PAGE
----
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3D Simulation of Three-Dimensional Filling
Stacked-Chip Scale Packages (S-CSPs)
M.F.M.A. Majida, M.Sabri Sidika,M Husaini A.Ba, K. Shahrila, Zainal Nazria, Shukri Zaina, M. Z.
aUniversiti Kuala Lumpur, Malaysian Spanish Institute,
Kulim Hi-Tech Park, Kedah
bSchool of Mechanical and Aerospace Engineering,
Universiti Sains Malaysia, Engineering Campus,
Seri Ampangan, 14300 Nibong Tebal, Seberang Perai Selatan, Pulau Pinang, Malaysia.
Abstract—Encapsulation is one of the key processes in electronic
packaging and to protect the integrated circuit chips from
environmental and mechanical damages. The most obvious
choice for the encapsulation process is transfer moulding due to
its capability to mould small parts with complex features. An
electronic package that employs transfer moulding is Stacked-
Chip Scale Package (S-CSP). However, a computer simulation is
one of the tools that could be used to simulate and predict the
mould process. It is highly desirable in order to avoid the typical
time-consuming procedure of mould design and process
optimization by trial and error. In this paper, a fully three-
dimensional (3-D) analysis to predict transfer moulding process
of S-CSP encapsulation using finite volume method (FVM) based
software, FLUENT is presented. The proposed FVM simulation
model is built and meshed using GAMBIT. Some simplification is
done for the simulation model due to time consumption and
complicated geometry of actual S-CSP model. In the analysis,
volume of fluid (VOF) technique was used to track the flow front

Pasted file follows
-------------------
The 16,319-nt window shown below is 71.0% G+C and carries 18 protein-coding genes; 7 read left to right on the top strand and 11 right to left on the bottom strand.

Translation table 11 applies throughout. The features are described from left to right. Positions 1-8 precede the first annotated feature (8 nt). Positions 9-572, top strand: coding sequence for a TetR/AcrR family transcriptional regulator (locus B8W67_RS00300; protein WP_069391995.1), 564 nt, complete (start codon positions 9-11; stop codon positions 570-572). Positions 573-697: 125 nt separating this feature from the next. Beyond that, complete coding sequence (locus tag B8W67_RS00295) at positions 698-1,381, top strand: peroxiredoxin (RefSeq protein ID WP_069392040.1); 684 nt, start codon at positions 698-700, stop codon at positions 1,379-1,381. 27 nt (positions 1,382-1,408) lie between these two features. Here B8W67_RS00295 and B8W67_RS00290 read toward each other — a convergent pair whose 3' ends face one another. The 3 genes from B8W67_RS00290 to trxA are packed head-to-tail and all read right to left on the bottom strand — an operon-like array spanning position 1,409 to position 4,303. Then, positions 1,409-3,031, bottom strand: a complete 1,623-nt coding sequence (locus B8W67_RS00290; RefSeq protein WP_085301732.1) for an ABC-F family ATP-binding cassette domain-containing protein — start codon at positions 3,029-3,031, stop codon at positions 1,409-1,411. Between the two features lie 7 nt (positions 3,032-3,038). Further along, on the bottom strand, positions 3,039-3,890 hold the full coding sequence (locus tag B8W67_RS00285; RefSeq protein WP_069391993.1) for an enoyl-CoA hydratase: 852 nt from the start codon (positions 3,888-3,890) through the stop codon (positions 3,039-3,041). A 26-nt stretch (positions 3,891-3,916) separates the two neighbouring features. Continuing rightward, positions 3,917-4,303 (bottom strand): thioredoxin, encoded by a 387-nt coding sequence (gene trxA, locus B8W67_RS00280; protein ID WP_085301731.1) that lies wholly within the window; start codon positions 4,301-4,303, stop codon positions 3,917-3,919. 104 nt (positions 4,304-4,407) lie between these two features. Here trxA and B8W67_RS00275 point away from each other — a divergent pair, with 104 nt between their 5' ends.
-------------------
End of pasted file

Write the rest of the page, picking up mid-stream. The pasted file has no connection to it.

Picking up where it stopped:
of the encapsulant. The viscosity versus shear rate is plotted and
void formation problem also discussed. The numerical results are
compared with the previous experimental results and found good
KEY WORDS: Stacked-Chip Scale Package (S-CSP); Finite
volume method (FVM), Volume of Fluid (VOF), Front tracking,
Electronic packaging is defined as a package to house a
silicon chip in an electronic system. The main functions of an
electronic package are to protect the electronic components
from adverse environmental and mechanical effects and to act
as a structural support and electrical insulation . It also
provides heat dissipation, signal timing and power distribution
. In electronic packaging, one of the key processes is
encapsulation. Generally, transfer moulding and liquid
encapsulation are the most common encapsulation techniques.
In transfer moulding, epoxy moulding compound (EMC) is
preheated before loading into transfer port. By applying
certain pressure, the heated molten moulding compound is
transferred from the transfer port through the runners and then